Disadvantages of Wind Energy
We’ve had a look at the advantages, so now let’s take a look at the disadvantages of wind energy. Wind energy has a number of drawbacks, with the NIMBY (not in my backyard) factor playing a large role.
The Wind Fluctuates
Wind energy has a similar drawback to solar energy in that it is not constant. Although wind energy is sustainable and will never run out, the wind isn’t always blowing. This can cause serious problems for wind farm developers. They will often spend a significant amount of time and money investigating whether a particular site is suitable for wind power.
For a wind turbine to be efficient, it needs to have an adequate supply of wind energy. For this reason, we often find wind turbines on top of hills or out at sea. In these locations, there are fewer land obstacles to reduce the force of the wind.
Installation is Expensive
Although costs are reducing over time, wind turbines are still expensive. First, an engineer must carry out a site survey. This may involve having to erect a sample turbine to measure wind speeds over a period of time. If deemed adequate, a wind turbine then needs to be manufactured, transported and erected on top of a pre-built foundation. All of these processes contribute to the overall cost of installing wind turbines.
When we take the above into account for offshore wind farms, the costs become much greater. Installing structures out at sea is far more complex than on land. Some companies have even commissioned bespoke ships capable of transporting and installing wind turbines at sea.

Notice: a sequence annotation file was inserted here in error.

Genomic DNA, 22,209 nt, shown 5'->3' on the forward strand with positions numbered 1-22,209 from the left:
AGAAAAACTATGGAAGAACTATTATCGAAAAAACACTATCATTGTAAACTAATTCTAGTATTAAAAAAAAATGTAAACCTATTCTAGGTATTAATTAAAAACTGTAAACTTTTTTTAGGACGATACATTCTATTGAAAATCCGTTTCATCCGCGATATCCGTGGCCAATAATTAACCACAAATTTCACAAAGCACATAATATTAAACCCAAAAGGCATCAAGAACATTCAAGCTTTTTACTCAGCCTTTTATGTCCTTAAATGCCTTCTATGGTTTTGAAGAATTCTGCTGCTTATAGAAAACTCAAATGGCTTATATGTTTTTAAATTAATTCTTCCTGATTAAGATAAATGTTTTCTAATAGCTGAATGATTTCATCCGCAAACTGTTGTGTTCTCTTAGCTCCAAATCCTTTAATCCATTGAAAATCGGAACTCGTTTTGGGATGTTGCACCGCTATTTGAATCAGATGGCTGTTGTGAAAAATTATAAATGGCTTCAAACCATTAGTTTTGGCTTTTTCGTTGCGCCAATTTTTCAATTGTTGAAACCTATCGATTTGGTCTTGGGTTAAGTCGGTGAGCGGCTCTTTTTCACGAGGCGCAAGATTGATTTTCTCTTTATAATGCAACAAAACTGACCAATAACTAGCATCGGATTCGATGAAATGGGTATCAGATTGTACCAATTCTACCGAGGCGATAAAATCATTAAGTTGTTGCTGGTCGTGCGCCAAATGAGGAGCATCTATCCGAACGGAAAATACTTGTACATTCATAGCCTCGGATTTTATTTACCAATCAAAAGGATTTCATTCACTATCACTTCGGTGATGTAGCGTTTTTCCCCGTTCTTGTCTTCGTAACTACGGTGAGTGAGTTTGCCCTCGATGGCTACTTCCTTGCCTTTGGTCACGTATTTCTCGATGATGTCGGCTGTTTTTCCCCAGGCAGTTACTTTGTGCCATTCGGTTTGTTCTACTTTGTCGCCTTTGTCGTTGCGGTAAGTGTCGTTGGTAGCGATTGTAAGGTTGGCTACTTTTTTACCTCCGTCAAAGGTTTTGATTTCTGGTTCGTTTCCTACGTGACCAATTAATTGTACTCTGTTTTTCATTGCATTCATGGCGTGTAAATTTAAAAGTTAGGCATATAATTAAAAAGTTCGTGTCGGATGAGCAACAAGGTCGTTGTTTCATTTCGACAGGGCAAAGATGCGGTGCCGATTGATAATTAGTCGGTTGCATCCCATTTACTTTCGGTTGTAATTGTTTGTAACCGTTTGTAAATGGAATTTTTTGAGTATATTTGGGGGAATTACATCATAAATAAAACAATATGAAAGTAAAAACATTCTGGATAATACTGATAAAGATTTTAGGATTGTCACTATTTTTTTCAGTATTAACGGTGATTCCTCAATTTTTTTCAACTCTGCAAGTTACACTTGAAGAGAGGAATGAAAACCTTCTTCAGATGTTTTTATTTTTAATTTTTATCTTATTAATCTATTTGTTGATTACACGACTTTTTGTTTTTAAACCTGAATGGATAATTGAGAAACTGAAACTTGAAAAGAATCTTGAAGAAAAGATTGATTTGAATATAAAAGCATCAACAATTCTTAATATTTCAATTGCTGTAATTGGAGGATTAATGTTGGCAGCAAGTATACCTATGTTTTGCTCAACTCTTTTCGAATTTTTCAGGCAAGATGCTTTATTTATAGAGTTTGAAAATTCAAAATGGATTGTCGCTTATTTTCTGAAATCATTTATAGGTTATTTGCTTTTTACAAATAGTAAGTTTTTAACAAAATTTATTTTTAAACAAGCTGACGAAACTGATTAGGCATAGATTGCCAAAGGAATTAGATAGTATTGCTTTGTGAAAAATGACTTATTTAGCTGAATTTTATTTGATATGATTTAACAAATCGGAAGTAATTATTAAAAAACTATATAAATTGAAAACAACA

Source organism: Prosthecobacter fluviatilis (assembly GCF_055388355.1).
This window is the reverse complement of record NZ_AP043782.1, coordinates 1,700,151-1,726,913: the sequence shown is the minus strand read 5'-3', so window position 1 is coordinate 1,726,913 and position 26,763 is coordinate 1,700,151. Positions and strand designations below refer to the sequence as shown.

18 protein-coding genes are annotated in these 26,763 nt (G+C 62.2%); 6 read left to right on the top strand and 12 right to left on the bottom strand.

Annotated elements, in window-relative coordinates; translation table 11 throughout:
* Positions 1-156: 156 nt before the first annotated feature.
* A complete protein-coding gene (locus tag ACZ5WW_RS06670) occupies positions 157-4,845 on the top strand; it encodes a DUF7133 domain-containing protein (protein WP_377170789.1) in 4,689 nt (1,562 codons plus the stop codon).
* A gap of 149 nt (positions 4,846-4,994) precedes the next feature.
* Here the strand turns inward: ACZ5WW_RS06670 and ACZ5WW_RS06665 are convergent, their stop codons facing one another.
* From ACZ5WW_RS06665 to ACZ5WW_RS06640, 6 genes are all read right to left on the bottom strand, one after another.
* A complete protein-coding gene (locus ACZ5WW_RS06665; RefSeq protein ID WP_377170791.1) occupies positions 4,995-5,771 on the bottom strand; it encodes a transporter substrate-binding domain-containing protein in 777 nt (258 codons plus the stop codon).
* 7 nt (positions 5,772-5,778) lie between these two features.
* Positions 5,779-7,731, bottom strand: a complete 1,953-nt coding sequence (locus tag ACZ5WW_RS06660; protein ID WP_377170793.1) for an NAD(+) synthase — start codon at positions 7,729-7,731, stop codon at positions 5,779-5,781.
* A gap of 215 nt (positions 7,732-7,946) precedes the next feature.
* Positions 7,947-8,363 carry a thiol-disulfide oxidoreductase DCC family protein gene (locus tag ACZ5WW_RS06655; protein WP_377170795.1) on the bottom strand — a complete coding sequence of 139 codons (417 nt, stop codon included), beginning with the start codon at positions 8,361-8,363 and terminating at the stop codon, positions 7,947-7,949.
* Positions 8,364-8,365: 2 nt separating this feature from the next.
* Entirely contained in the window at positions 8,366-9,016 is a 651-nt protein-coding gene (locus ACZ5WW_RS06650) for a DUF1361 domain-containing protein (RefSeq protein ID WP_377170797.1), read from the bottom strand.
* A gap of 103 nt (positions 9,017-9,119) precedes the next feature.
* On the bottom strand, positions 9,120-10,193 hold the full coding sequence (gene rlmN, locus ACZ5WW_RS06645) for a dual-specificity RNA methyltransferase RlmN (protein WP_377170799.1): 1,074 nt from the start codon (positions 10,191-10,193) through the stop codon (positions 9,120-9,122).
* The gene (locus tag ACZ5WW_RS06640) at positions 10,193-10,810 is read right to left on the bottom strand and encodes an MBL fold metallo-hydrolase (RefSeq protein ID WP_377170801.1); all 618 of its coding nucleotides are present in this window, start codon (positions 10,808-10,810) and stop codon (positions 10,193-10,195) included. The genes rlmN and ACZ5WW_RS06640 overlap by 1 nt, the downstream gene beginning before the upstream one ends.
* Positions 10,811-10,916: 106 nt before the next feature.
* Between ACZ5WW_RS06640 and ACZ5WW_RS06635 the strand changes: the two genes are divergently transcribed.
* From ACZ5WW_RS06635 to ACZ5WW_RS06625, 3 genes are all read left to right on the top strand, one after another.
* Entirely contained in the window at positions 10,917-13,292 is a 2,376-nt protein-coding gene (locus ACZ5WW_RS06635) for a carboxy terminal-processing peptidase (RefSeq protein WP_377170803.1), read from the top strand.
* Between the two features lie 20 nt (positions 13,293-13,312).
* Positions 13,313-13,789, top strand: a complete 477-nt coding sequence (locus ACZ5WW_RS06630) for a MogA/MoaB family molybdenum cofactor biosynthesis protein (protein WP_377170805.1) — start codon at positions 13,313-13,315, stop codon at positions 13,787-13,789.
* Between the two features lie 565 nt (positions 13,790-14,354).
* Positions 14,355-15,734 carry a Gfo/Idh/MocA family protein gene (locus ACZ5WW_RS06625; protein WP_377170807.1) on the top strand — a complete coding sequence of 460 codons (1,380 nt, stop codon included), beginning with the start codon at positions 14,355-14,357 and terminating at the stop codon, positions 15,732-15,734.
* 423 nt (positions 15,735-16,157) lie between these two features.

Threat to Wildlife
We often hear that wind turbines pose a threat to wildlife – primarily birds and bats. However, researchers now believe that they pose less of a threat to wildlife than other manmade structures. Installations such as cell phone masts and radio towers are far more dangerous to birds than wind turbines. Nevertheless, wind turbines still contribute to mortality rates among bird and bat populations.
One of the most common disadvantages of wind turbines is the noise pollution they generate. You can often hear a single wind turbine from hundreds of meters away. Combine multiple wind turbines with the right wind direction and the audible effects can be much greater.
Noise pollution from wind turbines has ruined the lives of many homeowners. Although steps are often taken to install them away from dwellings, they do sometimes get built too close to where people live. This is why new wind farms often come up against strong public objection.
Another common drawback of wind turbines is the visual pollution they create. Although many people actually like the look of wind turbines, others don’t. These people see them as a blot on the landscape. This, however, tends to come down to personal opinion. As we build more wind farms, public acceptance is becoming more common.